Our first night was spent at Sea Sight Boutique Hotel in Porto Rafti on the Aegean coast, today mainly a resort town for Athenians. The hotel proper is located on the inland side of a small, two-lane highway that parallels the shore. On the sea side is an open-air pavilion with a bar and dining tables, a rocky beach covered with imported sand, lounge chairs, palm leaf umbrellas and the beautiful Aegean, turquoise at the shore, teal and navy blue farther out. Sea Sight Boutique Hotel, Porto Rafti (photo: Theo Diamantis)Steep-sloped capes on both sides of the bay frame the view; just around the north cape is where the ancient Greeks assembled to launch their attack on Troy.

The beaches here are open to the public. That being said, if you install yourself on one of the loungers or the sand, you’re expected to buy a drink or snack from the bar. The swimming was splendid though the waves and floor – covered with sharp-edged rocks – made entering and leaving the water a challenge. A tip: wear flip-flops on your way in and out, remove and slip them under the waistband of your swimsuit once in.

Sea Sight is a small hotel and some of the rooms do indeed look out over the bay, though mine didn’t. The staircase and doors to the suites are outdoors and all rooms have private patios or balconies. Furniture and fittings are modern and stylish if, in places, a little worn. The beds are comfortable, temperature control is individual and, in July, the air-conditioning is welcome. My efficiently designed bathroom was fitted with a deep Jacuzzi-style tub and handheld shower wand. The staff speak English and are friendly and helpful.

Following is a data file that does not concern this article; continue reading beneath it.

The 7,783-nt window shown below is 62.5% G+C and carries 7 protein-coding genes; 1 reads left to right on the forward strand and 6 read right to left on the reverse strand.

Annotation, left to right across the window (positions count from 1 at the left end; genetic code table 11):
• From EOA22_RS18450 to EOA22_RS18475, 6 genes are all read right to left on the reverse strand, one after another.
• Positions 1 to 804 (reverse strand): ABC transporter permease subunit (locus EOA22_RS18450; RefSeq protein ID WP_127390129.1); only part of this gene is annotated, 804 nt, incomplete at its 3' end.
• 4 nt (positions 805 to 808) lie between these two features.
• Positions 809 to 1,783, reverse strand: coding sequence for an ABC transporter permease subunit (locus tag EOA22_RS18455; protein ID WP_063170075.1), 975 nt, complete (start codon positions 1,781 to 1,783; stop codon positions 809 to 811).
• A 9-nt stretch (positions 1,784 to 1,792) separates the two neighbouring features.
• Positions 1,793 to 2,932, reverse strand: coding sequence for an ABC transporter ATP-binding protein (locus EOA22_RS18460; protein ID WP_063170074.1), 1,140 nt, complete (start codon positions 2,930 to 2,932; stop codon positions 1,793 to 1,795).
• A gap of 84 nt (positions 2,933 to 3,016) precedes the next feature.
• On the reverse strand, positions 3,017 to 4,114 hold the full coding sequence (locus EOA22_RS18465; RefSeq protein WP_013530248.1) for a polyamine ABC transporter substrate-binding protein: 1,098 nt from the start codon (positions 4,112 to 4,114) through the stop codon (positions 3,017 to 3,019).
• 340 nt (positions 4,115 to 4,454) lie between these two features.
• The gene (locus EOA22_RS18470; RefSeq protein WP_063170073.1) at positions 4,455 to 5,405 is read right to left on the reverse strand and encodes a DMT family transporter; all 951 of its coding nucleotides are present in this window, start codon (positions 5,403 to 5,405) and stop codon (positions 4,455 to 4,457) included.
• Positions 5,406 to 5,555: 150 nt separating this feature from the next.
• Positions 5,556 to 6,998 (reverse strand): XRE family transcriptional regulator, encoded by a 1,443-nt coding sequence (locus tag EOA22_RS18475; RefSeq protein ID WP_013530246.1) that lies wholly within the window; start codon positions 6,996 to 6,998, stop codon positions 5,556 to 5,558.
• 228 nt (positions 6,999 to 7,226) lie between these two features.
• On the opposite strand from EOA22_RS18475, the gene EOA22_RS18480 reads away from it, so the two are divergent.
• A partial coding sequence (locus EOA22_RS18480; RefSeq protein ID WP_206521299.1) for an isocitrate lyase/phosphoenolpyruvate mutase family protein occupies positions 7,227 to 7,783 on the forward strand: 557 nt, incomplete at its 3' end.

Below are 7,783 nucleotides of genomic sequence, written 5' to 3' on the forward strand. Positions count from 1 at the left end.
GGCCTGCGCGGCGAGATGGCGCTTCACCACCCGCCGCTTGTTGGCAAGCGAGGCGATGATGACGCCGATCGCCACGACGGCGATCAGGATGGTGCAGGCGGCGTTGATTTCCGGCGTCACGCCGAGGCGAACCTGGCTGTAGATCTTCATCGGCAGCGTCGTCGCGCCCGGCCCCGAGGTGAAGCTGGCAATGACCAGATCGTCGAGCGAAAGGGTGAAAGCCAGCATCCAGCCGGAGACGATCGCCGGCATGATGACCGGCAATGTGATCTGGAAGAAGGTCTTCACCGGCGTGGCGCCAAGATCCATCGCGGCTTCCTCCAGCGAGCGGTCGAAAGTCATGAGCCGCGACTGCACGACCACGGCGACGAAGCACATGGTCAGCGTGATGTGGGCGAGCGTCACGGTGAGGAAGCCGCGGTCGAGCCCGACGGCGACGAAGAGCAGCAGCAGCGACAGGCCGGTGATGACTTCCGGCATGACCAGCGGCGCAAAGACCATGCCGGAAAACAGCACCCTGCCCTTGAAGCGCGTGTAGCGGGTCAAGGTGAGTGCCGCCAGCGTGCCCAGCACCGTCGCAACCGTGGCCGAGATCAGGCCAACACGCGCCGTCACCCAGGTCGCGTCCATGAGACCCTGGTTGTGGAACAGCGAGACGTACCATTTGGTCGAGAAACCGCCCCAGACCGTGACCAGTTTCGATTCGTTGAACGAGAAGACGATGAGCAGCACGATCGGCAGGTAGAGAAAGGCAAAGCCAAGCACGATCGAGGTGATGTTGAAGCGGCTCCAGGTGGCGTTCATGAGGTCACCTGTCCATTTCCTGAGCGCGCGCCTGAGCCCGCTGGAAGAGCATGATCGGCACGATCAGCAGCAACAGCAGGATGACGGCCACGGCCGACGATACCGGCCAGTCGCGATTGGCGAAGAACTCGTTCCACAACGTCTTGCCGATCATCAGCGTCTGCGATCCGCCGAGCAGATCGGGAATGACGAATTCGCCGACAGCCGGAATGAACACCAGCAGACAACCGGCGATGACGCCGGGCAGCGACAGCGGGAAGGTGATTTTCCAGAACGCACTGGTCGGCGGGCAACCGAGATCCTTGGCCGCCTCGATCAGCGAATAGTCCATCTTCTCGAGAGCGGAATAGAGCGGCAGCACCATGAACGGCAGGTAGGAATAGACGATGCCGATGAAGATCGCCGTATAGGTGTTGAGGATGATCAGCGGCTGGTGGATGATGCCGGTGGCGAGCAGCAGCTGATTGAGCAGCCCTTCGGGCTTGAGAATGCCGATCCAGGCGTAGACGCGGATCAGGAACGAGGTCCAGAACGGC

Lunch in the beachside pavilion was a fine affair: a selection of meze, including octopus, sea urchins, Greek salad, expertly fried zucchini and eggplant, tiny shrimp and larger prawns, followed by impeccably fresh, impeccably grilled fish with vleeta on the side, all watered with Papagiannakos whites. Fresh watermelon and peaches were offered for dessert. An espresso from the beach bar was expertly pulled.

We were given the afternoon off to swim, bathe and nap, and told to assemble at 6 p.m. As a result, and despite hardly sleeping on the plane, jet lag was not an issue.